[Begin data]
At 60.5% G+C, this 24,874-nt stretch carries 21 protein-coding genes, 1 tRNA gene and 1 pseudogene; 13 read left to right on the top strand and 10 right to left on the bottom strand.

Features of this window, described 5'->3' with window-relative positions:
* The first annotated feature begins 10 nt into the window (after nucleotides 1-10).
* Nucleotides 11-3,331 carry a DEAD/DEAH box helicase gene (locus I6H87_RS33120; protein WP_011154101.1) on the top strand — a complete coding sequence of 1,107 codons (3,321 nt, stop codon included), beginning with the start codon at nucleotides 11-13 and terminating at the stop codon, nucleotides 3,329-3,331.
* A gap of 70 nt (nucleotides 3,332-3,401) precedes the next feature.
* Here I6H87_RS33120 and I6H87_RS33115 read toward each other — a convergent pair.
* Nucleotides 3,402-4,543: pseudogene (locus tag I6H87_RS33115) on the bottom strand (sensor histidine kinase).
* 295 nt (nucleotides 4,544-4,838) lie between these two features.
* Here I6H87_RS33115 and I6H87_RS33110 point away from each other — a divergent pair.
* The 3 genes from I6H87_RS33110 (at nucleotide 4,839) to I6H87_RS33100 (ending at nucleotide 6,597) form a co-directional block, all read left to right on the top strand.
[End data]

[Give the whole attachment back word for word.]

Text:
At 60.5% G+C, this 24,874-nt stretch carries 21 protein-coding genes, 1 tRNA gene and 1 pseudogene; 13 read left to right on the top strand and 10 right to left on the bottom strand.

Features of this window, described 5'->3' with window-relative positions:
* The first annotated feature begins 10 nt into the window (after nucleotides 1-10).
* Nucleotides 11-3,331 carry a DEAD/DEAH box helicase gene (locus I6H87_RS33120; protein WP_011154101.1) on the top strand — a complete coding sequence of 1,107 codons (3,321 nt, stop codon included), beginning with the start codon at nucleotides 11-13 and terminating at the stop codon, nucleotides 3,329-3,331.
* A gap of 70 nt (nucleotides 3,332-3,401) precedes the next feature.
* Here I6H87_RS33120 and I6H87_RS33115 read toward each other — a convergent pair.
* Nucleotides 3,402-4,543: pseudogene (locus tag I6H87_RS33115) on the bottom strand (sensor histidine kinase).
* 295 nt (nucleotides 4,544-4,838) lie between these two features.
* Here I6H87_RS33115 and I6H87_RS33110 point away from each other — a divergent pair.
* The 3 genes from I6H87_RS33110 (at nucleotide 4,839) to I6H87_RS33100 (ending at nucleotide 6,597) form a co-directional block, all read left to right on the top strand.